How do you measure sales success?
Is it all about making quota or is it about having customers that like to work with you? If you were to judge by the way that most sales people are managed, goaled and rewarded, you would say that the only thing that matters is the achievement of quota. What you measure is what you get! So it is little wonder that many companies find it very hard to manage the difficult dichotomy between making the sales number and maintaining happy and delighted customers.
Do your customers need to like you?
There are many businesses that might focus on delighting the customer, and use ‘customer sat’ as a key measure of success. But customers can be very happy and not buy anything. That doesn’t enable sales success does it? Of course the reality is that both are important. But there’s the conundrum. How does a sales leader manage the joint goals of sales quota and customer satisfaction? On the positive side we can see that happy, delighted customers are more likely to be loyal, and thereby more likely to be returning, to be repeat-buy customers. Happy customers will be more likely to provide good references and even introductions to potential prospects. But do happy customers actually ‘like’ the vendor sales people? Presumably they grew to trust them, otherwise they would not have bought from them, but do they need to like them?
The importance of trust
“TRUST – LIKE – DO THE JOB” these are the 3 key tests of any partnership and a buy/sell
partnership is no different. Customers must trust the vendor. They must like the vendor (meaning their people, especially the sales people). And the vendor must be able to do the job that they promised to do
when they sold their solution. The problem for sales teams is that in an increasingly competitive marketplace there are many, many different providers who are actually perfectly capable of ‘doing the job’. Providing the solution just gets you a seat at the table.
How customers decide to buy
Customers make buying decisions based on the sales team and the service, support, implementation team that they feel they can trust and the one that they feel they will actually enjoy working with.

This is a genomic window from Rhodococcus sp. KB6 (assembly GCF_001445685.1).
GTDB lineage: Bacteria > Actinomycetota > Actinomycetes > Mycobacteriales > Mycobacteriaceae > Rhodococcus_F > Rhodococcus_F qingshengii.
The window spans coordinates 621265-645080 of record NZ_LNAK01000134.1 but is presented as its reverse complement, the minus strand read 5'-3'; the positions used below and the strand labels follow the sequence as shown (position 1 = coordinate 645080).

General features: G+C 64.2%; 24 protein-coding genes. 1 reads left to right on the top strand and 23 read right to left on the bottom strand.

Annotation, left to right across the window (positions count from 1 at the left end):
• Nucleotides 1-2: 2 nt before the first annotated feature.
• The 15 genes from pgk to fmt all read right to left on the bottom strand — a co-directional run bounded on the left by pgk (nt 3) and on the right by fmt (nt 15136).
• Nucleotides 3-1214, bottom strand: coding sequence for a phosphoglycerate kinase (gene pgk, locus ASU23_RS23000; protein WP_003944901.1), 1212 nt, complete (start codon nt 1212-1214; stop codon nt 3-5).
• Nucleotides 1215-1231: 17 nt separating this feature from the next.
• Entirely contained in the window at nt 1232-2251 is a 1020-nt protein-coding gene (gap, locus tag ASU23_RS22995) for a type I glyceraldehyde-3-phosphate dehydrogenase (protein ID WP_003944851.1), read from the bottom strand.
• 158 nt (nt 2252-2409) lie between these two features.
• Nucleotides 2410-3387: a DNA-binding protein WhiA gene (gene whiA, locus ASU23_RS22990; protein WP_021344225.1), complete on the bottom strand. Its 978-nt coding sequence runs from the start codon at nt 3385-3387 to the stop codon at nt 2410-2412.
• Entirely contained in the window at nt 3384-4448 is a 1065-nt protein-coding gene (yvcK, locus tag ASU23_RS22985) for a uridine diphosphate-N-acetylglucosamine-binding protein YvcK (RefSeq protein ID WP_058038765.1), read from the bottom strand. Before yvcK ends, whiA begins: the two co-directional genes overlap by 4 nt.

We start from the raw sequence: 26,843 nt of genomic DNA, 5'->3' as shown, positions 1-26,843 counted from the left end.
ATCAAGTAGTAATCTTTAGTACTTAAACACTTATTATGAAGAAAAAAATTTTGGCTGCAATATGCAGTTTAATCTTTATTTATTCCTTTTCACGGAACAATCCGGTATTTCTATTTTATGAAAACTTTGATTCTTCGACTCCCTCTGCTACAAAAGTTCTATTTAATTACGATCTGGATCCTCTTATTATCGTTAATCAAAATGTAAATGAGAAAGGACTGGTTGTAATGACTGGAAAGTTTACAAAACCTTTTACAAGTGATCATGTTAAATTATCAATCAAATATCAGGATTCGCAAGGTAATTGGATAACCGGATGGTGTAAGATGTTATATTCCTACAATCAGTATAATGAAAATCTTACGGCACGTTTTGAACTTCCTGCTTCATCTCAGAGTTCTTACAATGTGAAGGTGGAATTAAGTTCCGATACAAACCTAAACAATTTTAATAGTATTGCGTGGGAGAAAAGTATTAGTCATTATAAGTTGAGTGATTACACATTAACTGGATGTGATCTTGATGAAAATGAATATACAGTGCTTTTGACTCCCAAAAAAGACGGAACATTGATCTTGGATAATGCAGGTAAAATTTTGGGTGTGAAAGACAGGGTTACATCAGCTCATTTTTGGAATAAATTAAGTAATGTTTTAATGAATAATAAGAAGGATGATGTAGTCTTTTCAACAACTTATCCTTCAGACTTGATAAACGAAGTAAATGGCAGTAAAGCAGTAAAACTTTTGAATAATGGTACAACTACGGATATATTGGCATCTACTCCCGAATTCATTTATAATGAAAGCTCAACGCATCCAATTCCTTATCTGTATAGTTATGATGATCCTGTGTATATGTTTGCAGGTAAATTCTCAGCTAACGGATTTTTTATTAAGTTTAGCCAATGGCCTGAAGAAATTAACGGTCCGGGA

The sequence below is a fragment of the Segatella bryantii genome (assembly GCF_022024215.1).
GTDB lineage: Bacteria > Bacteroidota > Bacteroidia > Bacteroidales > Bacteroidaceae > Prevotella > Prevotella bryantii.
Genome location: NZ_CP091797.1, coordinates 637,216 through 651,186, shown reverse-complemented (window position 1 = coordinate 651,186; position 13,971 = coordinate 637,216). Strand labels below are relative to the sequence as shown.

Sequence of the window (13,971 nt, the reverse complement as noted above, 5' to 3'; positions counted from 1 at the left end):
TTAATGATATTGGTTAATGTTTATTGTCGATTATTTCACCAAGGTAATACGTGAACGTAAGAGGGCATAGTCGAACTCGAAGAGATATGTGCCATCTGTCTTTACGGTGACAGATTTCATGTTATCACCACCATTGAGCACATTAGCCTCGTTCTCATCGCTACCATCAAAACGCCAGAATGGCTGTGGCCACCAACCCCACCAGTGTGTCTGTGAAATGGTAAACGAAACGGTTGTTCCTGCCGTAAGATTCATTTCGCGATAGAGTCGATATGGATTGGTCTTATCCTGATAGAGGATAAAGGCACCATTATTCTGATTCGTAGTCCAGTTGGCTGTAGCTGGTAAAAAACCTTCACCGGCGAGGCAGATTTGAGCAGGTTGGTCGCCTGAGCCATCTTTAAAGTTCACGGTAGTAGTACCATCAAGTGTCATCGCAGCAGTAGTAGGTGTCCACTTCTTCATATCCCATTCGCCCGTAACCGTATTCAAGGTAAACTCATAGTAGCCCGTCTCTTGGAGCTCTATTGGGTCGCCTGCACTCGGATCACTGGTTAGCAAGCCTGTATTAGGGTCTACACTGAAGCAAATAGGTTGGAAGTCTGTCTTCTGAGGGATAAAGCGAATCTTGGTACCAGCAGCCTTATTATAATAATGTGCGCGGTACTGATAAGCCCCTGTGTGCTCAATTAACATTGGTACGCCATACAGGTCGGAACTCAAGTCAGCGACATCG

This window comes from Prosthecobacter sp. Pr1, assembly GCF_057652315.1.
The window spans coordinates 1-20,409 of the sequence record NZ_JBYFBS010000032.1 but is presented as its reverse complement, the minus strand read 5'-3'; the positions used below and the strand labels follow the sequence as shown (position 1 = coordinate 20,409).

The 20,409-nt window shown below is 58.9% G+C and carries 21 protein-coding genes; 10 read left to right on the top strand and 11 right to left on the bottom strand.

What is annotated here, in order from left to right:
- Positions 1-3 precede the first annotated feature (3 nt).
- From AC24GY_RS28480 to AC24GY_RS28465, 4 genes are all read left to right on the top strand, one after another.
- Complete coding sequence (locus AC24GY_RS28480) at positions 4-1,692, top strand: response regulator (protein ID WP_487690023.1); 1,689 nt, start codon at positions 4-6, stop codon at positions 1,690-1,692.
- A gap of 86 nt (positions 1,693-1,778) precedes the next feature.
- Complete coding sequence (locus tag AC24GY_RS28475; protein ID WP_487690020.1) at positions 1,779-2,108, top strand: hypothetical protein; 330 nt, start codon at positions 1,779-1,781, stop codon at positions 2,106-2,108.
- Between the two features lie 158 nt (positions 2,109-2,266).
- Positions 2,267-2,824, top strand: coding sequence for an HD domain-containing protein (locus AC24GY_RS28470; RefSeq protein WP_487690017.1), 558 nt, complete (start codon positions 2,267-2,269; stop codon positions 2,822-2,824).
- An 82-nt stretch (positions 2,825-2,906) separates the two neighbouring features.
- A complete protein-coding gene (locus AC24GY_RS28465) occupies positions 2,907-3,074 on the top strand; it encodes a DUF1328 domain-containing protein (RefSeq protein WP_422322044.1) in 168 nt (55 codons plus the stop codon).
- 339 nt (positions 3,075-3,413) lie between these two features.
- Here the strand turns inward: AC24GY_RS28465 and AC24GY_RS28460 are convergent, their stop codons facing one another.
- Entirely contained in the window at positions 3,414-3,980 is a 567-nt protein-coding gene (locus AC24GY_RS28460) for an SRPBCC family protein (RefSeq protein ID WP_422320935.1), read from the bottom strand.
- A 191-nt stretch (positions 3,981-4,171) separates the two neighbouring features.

If you are selling a complex solution, or a solution which will involve a long-term vendor/customer relationship, being ‘liked’ is as important as providing a win-win solution. You’re going to be in this together for the long-term. It’s not enough just to be able to say you made quota this year when you made the sale if you lose all the other sales in the future. Or is it?
The answer probably lies in whether you work for a company or a manager who only cares about the quarterly numbers, or one with an eye on long-term, sustainable success.
The importance of customer satisfaction
With so many companies changing their typical go-to-market model to focus more on ‘software-as-a-service’ and other similar service-based delivery models, it will become increasingly important to measure, motivate and incentivize sales teams to deliver long-term customer-satisfaction, not just short-term business results. Many sales teams are ill-equipped to be successful in this new market because they have spent their entire careers chasing the monthly or quarterly target with little regard to the next 2-3 years.
It’s no wonder that so many companies are focused on trying to improve the consultative selling skills of their sales teams.
In sales management circles there has been a lot of mention for a while now of concepts such as ‘value selling’ or ‘consultative selling’. People say things like “We need to position the value of our solution better” or “For this deal we need a consultative approach." Many sales people get confused by this. In workshops I keep getting questions about what consultative selling actually means, so I decided to write a few sentences to clarify the issue.
Defining what Consultative selling is NOT
It isn’t positioning yourself as a technical expert
Consultative Selling does not mean consulting the client on the technical intricacies of your solution in great painstaking detail. While this can potentially be an important step in the sales cycle, I’d call this presales consulting, or technical presales. I would generally discourage that Account Managers overly engage in this since there is a real danger that they shoot themselves in the foot. By positioning themselves as the technical expert, they run the risk of being labeled as a ‘Techy’, making it more difficult to get time in front of customer business executives who don’t care about – or might be turned off by - too much technical detail.
It isn’t about being a business consultant
On the other hand it also does NOT mean, acting as a business consultant by explaining to customer executives how they should be running their business. To start with, most sales people are not trained to do this. Secondly one needs a great deal of manufacturing experience to consult a manufacturer’s CXO on how to improve their business. Third there is the issue of credibility vs. self interest in selling and consulting respectively. So even if you did know the customer’s business well, from a management perspective, caution is in order, you risk irritating the customer and getting the: “ARE YOU TELLING ME HOW TO RUN MY BUSINESS???” response!